Hammer Drill vs Traditional Drill


Even for people who are experienced with power tools, telling the difference between hammer drill vs regular drill can still be quite confusing. While similar is some respects, a hammer drill and a more traditional power drill are in fact two different pieces of equipment that specialize in accomplishing different tasks. Simply put, both units generally differ in their appearance, application and method of operation, power output, versatility, among other things.   




Method of Operation  

At the end of the day, both the hammer drill and the traditional power drill are power tools designed to drill holes through various materials. The fundamental difference between the two lies in how both drill operate to go about the task.   
Basically, a hammer drill hammers and spins; a traditional drill, on the other hand, only spins. This is what allows a hammer drill to do pretty much everything that a traditional drill is able to do, but not-vice versa.    
A hammer drill packs more punch, allowing it to drill through hard materials that typically prove to be too tough for a regular drill.   



In an ideal world, both types of drill would have a place in your toolbox as both are ideal in different applications.   
A hammer drill would absolutely come in handy for heavy-duty tasks that would require you to drill through tough materials like concrete, bricks, and masonry, among other things. As previously mentioned, a hammer drill packs a whole lot of punching power that allows it to overcome the resistance of most materials.   

On the other hand, if you are woodworking or are working with lighter materials, then the lighter frame of a traditional drill would give you more control and precision. It would also lessen the risk of any damage to materials that might prove to be too delicate for the higher power output of the hammer drill.   
The motor that drives the drill bit makes for most of the difference between a hammer drill and a regular power drill. In most cases, the hammer drill’s motor generates more watts which roughly translates to more power. A powerful motor is necessary for the hammer drill to be able to drill through most tough materials, Many hammer drills in the market are engineered with built-in overheat safety control that prevents its powerful motor from overheating.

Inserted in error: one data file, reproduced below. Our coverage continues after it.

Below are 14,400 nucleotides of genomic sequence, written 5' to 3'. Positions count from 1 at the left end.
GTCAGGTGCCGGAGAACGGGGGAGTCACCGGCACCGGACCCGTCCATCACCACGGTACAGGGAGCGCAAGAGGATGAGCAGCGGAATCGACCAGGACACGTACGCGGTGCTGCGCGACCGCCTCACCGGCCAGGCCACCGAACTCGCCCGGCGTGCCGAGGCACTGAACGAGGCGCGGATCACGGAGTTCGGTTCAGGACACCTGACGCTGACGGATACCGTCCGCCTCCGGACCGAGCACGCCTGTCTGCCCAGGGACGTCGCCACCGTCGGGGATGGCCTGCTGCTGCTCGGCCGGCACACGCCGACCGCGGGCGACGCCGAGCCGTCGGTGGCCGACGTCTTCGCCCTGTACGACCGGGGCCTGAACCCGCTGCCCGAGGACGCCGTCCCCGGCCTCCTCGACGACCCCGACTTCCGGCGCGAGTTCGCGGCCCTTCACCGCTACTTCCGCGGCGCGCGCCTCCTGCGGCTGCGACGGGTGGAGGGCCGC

In comparison to the punchier motor that is at the core of a hammer drill, most traditional drills are equipped with smaller motors which generates relatively lesser power. While not as powerful as a hammer drill, the less aggressive motor and lighter frame of a traditional power drill makes it ideal when working with softer materials such as wood, thin walls, and plaster, among other things.   
Traditional power drills remain popular mainly because of its versatility. For the occasional home improvement projects that require dexterity and precision, a regular drill would most likely make for the ideal equipment.   
In comparison, a hammer drill tends to be the heavier, more powerful tool. Outside of its ability to drill through hard materials, it can also be argued that a hammer drill makes for the more versatile tool. This is mainly because most hammer drills in the market provide the user with the option to disable to hammering action of the unit, thus transforming it into what is essentially a regular, albeit it heavier, drill. Most modern hammer drills allow the user to switch between hammer and regular drill setting with simple press of a button.   
A few dozen different manufacturers offer hundreds of different models of hammer drills and traditional power drills–from relatively inexpensive units to pricier professional-grade equipment. Because of the sheer number of drill options available in the market, people who are looking into buying these tools are often left confused and overwhelmed. To simplify the buying process, it is best that you have a clear picture of what you will be using your drill for.   
For most occasional home-improvement projects–for applications like drilling into wood, plastics, and even thin sheets of metals, a regular drill is usually all you will ever need. Unless you will be working with tougher materials, then a traditional drill would be most cost-effective option.  
Essentially, the only reason to consider purchasing a hammer drill is that if a project requires heavy-duty drilling and hammering. Engineered to achieve extra durability; built with a prominently powerful motor at its core and with more moving parts, hammer drills generally cost more than regular drills.  

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